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PRAIRIE VILLAGE, Kan. — At 87, SuEllen Fried could easily be playing bridge, quilting and hanging out with her grandchildren. She does love the grandkids, but she doesn’t sit still. She’s on the go, transforming lives behind bars. “It’s like my spiritual fix,” she said about the program she helped start 37 years ago, with the help of a lifer at the Kansas State Penitentiary (now the Lansing Correctional Facility). She got to know him and other inmates when she was asked to help produce a variety show and teach dancing. She studied dance and even performed professionally. “There is an angel and a beast in everyone of us,” SuEllen insists, explaining why she connected with the inmates and wanted to help them focus on the “angel” side of their lives. Her program, “Reaching Out From Within,” aims to help inmates change their focus from a criminal lifestyle, to positive ways they can live their lives. And if they get out, to stay out and avoid returning to prison. “They learn how to heal themselves and each other,” she said.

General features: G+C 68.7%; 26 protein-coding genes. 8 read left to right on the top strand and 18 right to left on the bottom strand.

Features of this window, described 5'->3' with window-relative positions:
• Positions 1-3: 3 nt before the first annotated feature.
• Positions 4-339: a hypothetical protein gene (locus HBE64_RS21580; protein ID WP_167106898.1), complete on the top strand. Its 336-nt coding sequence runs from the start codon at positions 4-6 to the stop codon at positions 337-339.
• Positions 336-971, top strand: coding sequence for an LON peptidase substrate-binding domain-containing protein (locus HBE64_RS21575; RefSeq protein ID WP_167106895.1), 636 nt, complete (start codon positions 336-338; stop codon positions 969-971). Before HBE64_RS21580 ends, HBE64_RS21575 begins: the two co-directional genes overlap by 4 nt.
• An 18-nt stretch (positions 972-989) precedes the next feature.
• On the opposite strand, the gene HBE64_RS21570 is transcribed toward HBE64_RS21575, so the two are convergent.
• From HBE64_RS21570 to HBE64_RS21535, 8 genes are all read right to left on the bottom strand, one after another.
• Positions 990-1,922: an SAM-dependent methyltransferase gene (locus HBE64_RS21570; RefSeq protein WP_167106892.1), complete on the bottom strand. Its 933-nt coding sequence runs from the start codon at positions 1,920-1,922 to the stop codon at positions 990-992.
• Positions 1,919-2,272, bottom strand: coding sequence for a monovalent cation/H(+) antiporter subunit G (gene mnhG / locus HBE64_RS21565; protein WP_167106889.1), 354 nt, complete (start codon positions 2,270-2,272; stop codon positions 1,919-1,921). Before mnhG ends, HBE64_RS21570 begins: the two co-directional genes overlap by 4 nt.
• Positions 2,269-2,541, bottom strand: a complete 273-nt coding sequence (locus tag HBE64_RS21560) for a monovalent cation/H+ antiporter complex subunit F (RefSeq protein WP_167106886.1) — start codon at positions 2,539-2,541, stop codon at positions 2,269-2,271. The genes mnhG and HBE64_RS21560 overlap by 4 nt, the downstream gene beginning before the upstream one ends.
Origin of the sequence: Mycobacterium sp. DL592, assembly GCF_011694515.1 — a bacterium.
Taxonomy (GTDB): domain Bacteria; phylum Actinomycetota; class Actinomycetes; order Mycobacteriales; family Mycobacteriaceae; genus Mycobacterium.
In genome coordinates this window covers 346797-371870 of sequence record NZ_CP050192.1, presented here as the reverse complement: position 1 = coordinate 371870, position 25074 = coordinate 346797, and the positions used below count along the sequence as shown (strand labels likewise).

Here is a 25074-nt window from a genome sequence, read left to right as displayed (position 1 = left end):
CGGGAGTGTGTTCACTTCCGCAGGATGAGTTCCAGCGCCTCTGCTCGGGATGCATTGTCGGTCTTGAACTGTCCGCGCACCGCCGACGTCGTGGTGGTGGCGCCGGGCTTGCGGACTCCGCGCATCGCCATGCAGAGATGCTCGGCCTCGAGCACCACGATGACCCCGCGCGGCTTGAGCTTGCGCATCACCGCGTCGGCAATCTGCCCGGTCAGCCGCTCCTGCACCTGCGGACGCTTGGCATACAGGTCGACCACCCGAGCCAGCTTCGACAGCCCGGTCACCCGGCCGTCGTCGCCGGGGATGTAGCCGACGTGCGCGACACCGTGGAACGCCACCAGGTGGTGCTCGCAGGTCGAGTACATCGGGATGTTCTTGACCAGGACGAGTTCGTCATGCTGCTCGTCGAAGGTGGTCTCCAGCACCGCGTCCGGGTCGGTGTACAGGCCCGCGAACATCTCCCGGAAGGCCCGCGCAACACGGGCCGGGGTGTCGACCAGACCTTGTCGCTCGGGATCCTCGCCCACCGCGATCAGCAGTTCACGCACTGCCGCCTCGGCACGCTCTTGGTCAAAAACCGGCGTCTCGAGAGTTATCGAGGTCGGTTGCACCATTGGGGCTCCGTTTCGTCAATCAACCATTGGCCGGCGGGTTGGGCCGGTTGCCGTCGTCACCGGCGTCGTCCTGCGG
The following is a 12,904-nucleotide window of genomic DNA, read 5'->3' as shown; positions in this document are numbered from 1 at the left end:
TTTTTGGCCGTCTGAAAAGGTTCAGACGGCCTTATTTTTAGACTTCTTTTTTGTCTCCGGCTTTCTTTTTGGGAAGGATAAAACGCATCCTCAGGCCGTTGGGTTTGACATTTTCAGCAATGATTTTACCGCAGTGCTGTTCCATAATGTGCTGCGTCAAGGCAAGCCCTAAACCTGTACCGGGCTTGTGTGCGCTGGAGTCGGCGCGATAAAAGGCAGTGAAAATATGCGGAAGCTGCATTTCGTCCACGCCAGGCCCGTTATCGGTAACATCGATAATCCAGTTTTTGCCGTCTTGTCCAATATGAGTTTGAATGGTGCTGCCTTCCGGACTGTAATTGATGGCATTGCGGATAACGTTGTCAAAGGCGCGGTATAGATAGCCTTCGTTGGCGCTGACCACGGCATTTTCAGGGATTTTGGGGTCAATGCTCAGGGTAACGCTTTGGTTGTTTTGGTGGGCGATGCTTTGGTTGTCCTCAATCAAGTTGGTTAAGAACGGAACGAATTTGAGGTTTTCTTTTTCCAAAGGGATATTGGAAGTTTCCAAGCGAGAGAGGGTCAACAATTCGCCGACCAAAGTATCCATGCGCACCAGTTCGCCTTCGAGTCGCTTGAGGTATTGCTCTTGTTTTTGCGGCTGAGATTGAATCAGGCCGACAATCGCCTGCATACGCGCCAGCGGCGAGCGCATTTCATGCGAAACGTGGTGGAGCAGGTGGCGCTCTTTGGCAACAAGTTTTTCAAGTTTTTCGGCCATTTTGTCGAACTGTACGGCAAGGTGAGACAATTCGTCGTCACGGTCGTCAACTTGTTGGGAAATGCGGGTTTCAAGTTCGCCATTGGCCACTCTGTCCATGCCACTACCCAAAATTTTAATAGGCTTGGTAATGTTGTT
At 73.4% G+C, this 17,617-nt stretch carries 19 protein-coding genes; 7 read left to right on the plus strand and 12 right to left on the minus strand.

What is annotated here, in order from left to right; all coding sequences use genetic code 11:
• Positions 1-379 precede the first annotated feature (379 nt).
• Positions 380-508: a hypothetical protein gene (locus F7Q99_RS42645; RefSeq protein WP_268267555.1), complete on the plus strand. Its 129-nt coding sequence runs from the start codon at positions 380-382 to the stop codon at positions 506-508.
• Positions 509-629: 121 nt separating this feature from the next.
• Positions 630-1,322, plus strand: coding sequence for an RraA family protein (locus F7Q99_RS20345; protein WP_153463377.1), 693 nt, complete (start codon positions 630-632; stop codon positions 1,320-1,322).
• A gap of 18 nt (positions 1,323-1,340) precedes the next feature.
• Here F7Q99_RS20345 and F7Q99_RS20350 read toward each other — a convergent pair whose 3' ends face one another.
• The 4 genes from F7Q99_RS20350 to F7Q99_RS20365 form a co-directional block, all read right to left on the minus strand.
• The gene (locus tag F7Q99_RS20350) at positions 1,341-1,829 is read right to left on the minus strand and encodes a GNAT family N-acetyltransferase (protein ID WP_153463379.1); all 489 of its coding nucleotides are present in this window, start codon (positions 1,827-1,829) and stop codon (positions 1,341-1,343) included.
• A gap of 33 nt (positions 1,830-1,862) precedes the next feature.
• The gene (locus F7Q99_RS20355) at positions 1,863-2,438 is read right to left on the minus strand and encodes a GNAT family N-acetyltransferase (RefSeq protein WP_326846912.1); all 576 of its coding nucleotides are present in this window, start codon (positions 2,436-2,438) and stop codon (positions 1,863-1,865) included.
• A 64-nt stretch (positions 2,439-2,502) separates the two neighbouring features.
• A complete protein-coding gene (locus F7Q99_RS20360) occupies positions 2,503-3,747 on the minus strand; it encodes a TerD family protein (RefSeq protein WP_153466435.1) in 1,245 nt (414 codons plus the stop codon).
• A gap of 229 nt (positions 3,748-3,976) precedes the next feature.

In group sessions, inmates openly discuss issues ranging from abuse, to domestic violence, to relationships. They are encouraged to attend the weekly meetings, be open and help each other grapple with these issues. Inmates involved, like 39-year-old Daniel Ramos of KCK, said it’s changed their way of thinking about themselves and their futures. At age 17, Ramos was involved in a drive-by shooting that left an innocent woman dead. Convicted of murder, he continued his gang violence ways behind bars. “I think I did a total of 8 years in long-term segregation over gang violence,” he said. But before his mom died of terminal cancer in 2009, his heart had begun to change and he promised her he would get out of prison and never return. He credits SuEllen’s “Reaching Out From Within” program as helping him reorder his life. “She’s always looking past what you’ve done and understanding the potential that really all human beings have inside of them,” Ramos said. He added he now understands the pain he caused his victim’s family all those years ago, and now he’s learning to live with the guilt and pain he carries with him over her death. “This program has given me a safe place to talk about the things that mean the most to me,” he said. “It’s really given me an opportunity to be honest with myself.” This spring, he’s scheduled to be released, and he doesn’t plan to come back. He has family to help him get started anew and a job. According to SuEllen, the odds of success are good. Inmates involved in her program for more than a year have an 8% recidivism rate. The state average according to the Kansas Department of Corrections is 34%. And SuEllen insists, she’s not changing lives. The inmates are changing their own lives — and hers, too. “What else could I do that would be more positive for me,” SuEllen said. “I am so blessed.”